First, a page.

A cat with nine lives: Kinch takes a look at the 2011 market

2010 has been a roller-coaster year of emotions for Canadian borrowers; one that has included fear, hype, anxiety and, in some cases, relief.

Homebuyers and real estate investors alike entered the year with a sense of anticipation that they had dodged the recession bullet and the perceived loss of equity that the 'Mother of all Recessions' was going to bring about had not actually materialized.

Then there was the fact that Mark Carney and the Bank of Canada, who had lowered rates as low as they could possibly go, stated that he would keep them there until July of 2010. As the real estate market drove into the spring of 2010, it started gaining momentum, fuelled by historically low interest rates on one side and a fear that these low rates would be taken away forever on the other.

Combine this with the fact that markets in B.C. and Ontario had the pending fear of HST looming on July 1 and the 2010 spring market was one of the busiest on record. The hype around this flurry of activity resulted in the fear of a recession being replaced with the fear of a housing bubble. Headlines in the summer of 2010 now stated that the recovery was unsustainable and that a housing bubble was looming due to lack of affordability.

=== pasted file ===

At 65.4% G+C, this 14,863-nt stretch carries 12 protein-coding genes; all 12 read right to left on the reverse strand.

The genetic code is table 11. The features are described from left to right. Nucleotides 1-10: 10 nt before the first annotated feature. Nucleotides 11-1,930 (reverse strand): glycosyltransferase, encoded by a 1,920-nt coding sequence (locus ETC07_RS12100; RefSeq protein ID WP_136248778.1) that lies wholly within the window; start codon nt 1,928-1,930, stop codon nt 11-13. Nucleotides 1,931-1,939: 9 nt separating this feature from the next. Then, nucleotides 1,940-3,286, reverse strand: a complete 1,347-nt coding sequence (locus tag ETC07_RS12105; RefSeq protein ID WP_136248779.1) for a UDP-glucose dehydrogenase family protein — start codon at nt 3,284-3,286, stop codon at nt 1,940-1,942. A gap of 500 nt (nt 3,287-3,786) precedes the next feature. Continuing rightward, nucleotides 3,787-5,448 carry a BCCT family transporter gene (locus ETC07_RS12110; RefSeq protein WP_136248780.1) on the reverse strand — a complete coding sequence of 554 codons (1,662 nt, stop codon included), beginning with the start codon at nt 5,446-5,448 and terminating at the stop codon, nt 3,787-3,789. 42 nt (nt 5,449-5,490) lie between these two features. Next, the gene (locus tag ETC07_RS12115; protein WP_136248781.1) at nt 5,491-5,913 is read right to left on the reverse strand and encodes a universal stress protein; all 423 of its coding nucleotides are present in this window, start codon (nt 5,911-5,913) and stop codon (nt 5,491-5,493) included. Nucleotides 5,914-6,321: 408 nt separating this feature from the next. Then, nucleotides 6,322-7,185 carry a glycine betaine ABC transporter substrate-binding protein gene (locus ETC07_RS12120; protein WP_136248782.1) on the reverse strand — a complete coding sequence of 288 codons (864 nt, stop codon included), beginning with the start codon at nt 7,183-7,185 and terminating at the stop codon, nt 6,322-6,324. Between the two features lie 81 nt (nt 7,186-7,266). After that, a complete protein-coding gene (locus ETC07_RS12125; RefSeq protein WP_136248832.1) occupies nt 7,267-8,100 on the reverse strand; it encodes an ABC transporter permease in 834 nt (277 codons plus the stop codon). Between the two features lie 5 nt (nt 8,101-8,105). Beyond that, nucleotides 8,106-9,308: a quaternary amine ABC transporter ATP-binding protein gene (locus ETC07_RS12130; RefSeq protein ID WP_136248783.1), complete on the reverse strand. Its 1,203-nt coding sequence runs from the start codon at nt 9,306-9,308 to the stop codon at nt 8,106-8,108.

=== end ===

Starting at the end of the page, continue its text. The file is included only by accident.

As we entered the fall and winter of 2010, consumers and investors braced for a drop in prices and a rise in rates, some knowing that either one could be near fatal to their investment dreams.

Yet, after raising rates three consecutive times, Mark Carney had to forego plans to continue raising rates and take a pause and like a cat with nine lives, the housing market continued its resiliency and carried on.

While all the talk about bubble markets and the lack of affordability was creating a degree of fear and anxiety in the market, there was one key fundamental that was being under-reported. In order for a bubble in the housing market to burst, it would require a spike in interest rates combined with a spike in unemployment combined with a high percentage of 'low quality mortgages.'

For the rest of the article, download a copy of our January 2011 issue.

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